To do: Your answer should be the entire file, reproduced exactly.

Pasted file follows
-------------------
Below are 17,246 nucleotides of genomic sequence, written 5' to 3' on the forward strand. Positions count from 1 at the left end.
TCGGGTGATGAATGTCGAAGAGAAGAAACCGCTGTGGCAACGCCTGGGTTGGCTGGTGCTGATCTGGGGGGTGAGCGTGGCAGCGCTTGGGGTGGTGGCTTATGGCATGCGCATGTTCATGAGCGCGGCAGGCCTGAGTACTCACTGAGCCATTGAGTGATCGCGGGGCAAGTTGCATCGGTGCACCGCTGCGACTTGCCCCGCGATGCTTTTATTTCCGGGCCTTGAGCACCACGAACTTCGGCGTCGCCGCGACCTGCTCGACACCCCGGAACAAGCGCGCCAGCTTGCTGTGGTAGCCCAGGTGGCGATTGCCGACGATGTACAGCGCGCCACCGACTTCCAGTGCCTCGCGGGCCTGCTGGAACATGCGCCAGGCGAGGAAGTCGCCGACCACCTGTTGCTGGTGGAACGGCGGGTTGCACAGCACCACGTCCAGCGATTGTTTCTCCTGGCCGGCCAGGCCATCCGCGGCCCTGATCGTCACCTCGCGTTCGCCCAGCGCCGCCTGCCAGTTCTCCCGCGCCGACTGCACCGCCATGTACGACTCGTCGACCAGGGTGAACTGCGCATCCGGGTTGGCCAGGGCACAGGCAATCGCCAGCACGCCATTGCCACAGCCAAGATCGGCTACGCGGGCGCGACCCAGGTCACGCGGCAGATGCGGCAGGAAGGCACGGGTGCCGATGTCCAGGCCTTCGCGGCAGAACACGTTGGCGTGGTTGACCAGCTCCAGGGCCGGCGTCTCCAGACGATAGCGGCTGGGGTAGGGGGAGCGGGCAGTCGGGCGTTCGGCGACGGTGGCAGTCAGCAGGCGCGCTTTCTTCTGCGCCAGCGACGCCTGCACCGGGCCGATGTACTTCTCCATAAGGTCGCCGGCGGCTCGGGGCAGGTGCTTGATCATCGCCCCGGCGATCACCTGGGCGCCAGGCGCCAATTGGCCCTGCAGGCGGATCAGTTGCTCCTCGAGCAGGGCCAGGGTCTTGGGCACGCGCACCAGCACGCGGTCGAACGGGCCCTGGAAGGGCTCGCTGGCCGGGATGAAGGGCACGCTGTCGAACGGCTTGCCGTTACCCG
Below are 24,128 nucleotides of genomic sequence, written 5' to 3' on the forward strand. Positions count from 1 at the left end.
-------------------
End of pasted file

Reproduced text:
Below are 17,246 nucleotides of genomic sequence, written 5' to 3' on the forward strand. Positions count from 1 at the left end.
TCGGGTGATGAATGTCGAAGAGAAGAAACCGCTGTGGCAACGCCTGGGTTGGCTGGTGCTGATCTGGGGGGTGAGCGTGGCAGCGCTTGGGGTGGTGGCTTATGGCATGCGCATGTTCATGAGCGCGGCAGGCCTGAGTACTCACTGAGCCATTGAGTGATCGCGGGGCAAGTTGCATCGGTGCACCGCTGCGACTTGCCCCGCGATGCTTTTATTTCCGGGCCTTGAGCACCACGAACTTCGGCGTCGCCGCGACCTGCTCGACACCCCGGAACAAGCGCGCCAGCTTGCTGTGGTAGCCCAGGTGGCGATTGCCGACGATGTACAGCGCGCCACCGACTTCCAGTGCCTCGCGGGCCTGCTGGAACATGCGCCAGGCGAGGAAGTCGCCGACCACCTGTTGCTGGTGGAACGGCGGGTTGCACAGCACCACGTCCAGCGATTGTTTCTCCTGGCCGGCCAGGCCATCCGCGGCCCTGATCGTCACCTCGCGTTCGCCCAGCGCCGCCTGCCAGTTCTCCCGCGCCGACTGCACCGCCATGTACGACTCGTCGACCAGGGTGAACTGCGCATCCGGGTTGGCCAGGGCACAGGCAATCGCCAGCACGCCATTGCCACAGCCAAGATCGGCTACGCGGGCGCGACCCAGGTCACGCGGCAGATGCGGCAGGAAGGCACGGGTGCCGATGTCCAGGCCTTCGCGGCAGAACACGTTGGCGTGGTTGACCAGCTCCAGGGCCGGCGTCTCCAGACGATAGCGGCTGGGGTAGGGGGAGCGGGCAGTCGGGCGTTCGGCGACGGTGGCAGTCAGCAGGCGCGCTTTCTTCTGCGCCAGCGACGCCTGCACCGGGCCGATGTACTTCTCCATAAGGTCGCCGGCGGCTCGGGGCAGGTGCTTGATCATCGCCCCGGCGATCACCTGGGCGCCAGGCGCCAATTGGCCCTGCAGGCGGATCAGTTGCTCCTCGAGCAGGGCCAGGGTCTTGGGCACGCGCACCAGCACGCGGTCGAACGGGCCCTGGAAGGGCTCGCTGGCCGGGATGAAGGGCACGCTGTCGAACGGCTTGCCGTTACCCG
Below are 24,128 nucleotides of genomic sequence, written 5' to 3' on the forward strand. Positions count from 1 at the left end.